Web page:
We couldn’t love the theme for this year’s NAIDOC Week more!
It’s a powerful focus for a vital week in our calendars, and we’re already feeling geared up to Get Up, Stand Up and Show Up!
As you probably already know, NAIDOC Week is held during the first week of July. This year it runs from the 3rd to the 10th and is a fantastic opportunity to keep celebrating Aboriginal and Indigenous communities and Australians from all walks of life.
Let’s Recap: What is NAIDOC Week?
Hopefully, you’ve got lots happening in your school, and you feel clued up about what NAIDOC Week is and why we celebrate it – but just in case, here’s a brief overview.
NAIDOC stands for National Aborigines and Islanders Day Observance Committee. Its origins can be traced to the emergence of Aboriginal groups in the 1920′s, which sought to increase awareness in the broader community of the status and treatment of Aboriginal and Torres Strait Islander Australians.
Celebrations during NAIDOC Week are encouraged by the community and organised by a broad range of community groups, government agencies, local councils, schools and workplaces to acknowledge Australia’s custodians, Country and educate about Australia’s rich cultural history.
This Year’s Theme: Get Up! Stand Up! Show Up!
Reconciliation movements in Australia have a proud and strong history of Getting Up, Standing Up, and Showing Up! There have been some significant and positive improvements over the years – but there’s still more to be done before we can all experience the fair, equal and inclusive communities we should all get to be a part of.
We ALL have a part to play, and we must ALL continue to show up; in any way we can.
As the NAIDOC organisers advise on their website:
“We all must continue to Get Up! Stand Up! Show Up! for systemic change and keep rallying around our mob, our Elders, and our communities. Whether seeking proper environmental, cultural and heritage protections, Constitutional change, a comprehensive process of truth-telling, working towards treaties, or calling out racism—we must do it together.”
There are many ways to Get Up! Stand Up! Show Up! this NAIDOC Week and all year round.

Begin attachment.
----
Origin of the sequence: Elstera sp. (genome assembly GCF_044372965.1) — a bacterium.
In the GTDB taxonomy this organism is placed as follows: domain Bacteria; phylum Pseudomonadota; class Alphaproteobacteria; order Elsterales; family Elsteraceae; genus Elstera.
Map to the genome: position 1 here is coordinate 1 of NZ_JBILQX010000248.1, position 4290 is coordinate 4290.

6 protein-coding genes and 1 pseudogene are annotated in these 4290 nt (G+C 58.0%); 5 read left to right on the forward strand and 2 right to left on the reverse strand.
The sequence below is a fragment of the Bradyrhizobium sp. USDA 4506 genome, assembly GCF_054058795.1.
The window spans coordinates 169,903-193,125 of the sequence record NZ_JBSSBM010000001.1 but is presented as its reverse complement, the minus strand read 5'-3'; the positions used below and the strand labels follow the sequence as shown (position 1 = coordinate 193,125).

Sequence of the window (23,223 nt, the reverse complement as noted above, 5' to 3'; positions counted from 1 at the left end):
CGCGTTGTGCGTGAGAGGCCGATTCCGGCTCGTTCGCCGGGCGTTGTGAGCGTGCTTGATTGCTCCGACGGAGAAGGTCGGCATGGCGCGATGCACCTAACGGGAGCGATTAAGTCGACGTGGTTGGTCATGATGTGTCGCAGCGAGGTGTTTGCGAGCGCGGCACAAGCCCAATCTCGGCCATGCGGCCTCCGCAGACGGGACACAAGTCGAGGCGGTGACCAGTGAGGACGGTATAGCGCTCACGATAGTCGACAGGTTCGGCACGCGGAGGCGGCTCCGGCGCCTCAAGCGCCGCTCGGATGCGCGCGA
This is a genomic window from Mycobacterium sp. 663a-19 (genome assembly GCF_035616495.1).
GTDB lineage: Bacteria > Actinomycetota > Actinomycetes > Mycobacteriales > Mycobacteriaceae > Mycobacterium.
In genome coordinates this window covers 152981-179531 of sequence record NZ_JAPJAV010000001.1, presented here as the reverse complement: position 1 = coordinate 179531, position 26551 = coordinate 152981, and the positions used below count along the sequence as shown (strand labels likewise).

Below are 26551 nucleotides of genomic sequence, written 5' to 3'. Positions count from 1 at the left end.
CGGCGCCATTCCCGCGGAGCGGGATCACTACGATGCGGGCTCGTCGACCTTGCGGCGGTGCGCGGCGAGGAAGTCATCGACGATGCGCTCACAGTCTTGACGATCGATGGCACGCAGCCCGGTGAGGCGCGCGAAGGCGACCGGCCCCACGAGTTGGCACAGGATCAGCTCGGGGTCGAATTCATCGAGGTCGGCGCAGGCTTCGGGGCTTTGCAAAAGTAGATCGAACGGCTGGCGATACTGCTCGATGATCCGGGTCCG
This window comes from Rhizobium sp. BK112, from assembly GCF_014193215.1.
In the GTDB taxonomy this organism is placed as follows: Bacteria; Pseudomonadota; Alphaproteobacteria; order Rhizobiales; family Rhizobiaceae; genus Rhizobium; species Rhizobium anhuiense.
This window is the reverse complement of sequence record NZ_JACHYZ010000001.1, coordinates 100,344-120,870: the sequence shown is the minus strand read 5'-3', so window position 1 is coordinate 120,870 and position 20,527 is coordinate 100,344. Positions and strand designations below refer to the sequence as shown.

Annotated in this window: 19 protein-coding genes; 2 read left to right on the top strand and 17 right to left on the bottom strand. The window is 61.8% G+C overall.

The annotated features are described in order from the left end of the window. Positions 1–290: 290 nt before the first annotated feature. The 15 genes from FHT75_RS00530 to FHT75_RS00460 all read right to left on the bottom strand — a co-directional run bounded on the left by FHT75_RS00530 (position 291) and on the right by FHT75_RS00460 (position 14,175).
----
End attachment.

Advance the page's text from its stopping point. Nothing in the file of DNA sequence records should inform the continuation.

Let’s Be Real For a Moment
Learning about our cultural histories and colonisation in Australia is not always easy.
We know that some schools do their best, but there is a significant gap between what gets taught and how much many young people feel they understand the history of Aboriginal and Indigenous peoples across Australia.
We know it can feel uncomfortable. We know it’s easy to avoid this history altogether.
But that’s not what Get Up! Stand Up! Show Up! is about.
How to Show Up!
If you feel like your knowledge isn’t where it should be, and you’re wondering how you can embrace this year’s theme, we think a great start is by focusing on how you show up.
‘Showing up’ can be interpreted in lots of different ways. We think an important one is to show up to any discomfort you might feel about learning more, challenging your own (maybe others) biases and stereotypes, and finding ways to stretch and challenge your perspective positively.
Here are our essential tips for embracing ‘showing up’:
1. Engage with different perspectives.
It’s really easy to stick to narratives, stories and perspectives that align with our existing viewpoints, but if you really want to challenge and grow you need to address this.
Engaging with different perspectives can be as easy as watching movies or documentaries that highlight Aboriginal and Indigenous issues (tip: if you have an Amazon Prime account there’s an entire section dedicated to this!). It could mean attending art shows, museums, workshops or talks focused on Aboriginal culture.
Or you could read books written by Aboriginal and Indigenous authors about their experiences. Some of our favourite reads include Growing Up Aboriginal in Australia, The Boy From the Mish, and Black Cockatoo.
2. Shake up the media in your feed.
When was the last time you did a bit of a social media audit? Who are you following and what type of accounts are dominating your feeds?
It might seem small but actively seeking out and inviting different types of media into your life in this way is a great way to gradually build up your education and knowledge about Aboriginal and Indigenous Issues.
3. Start a conversation.
If you think your school could be doing more to raise the bar when it comes to promoting and educating about Aboriginal rights – step up and do something about it!
Start a conversation in any way you can – whether it’s a book club, a film club, an art history club or even a debate group – use your collective voices to start an important conversation. Show up for each other and your own education about the vital history of the place we get to call home.
And keep that conversation going with others.
NAIDOC Week 2022: How Will You Show Up?
These are just a few of our ideas but we know many of you will have ideas and stand-up plans of your own in the week ahead!
We’d love to see what you’re up to – in and out of school – for NAIDOC Week! If you use one of our ideas above, don’t forget to tag us on Instagram so we can keep sharing and supporting each other.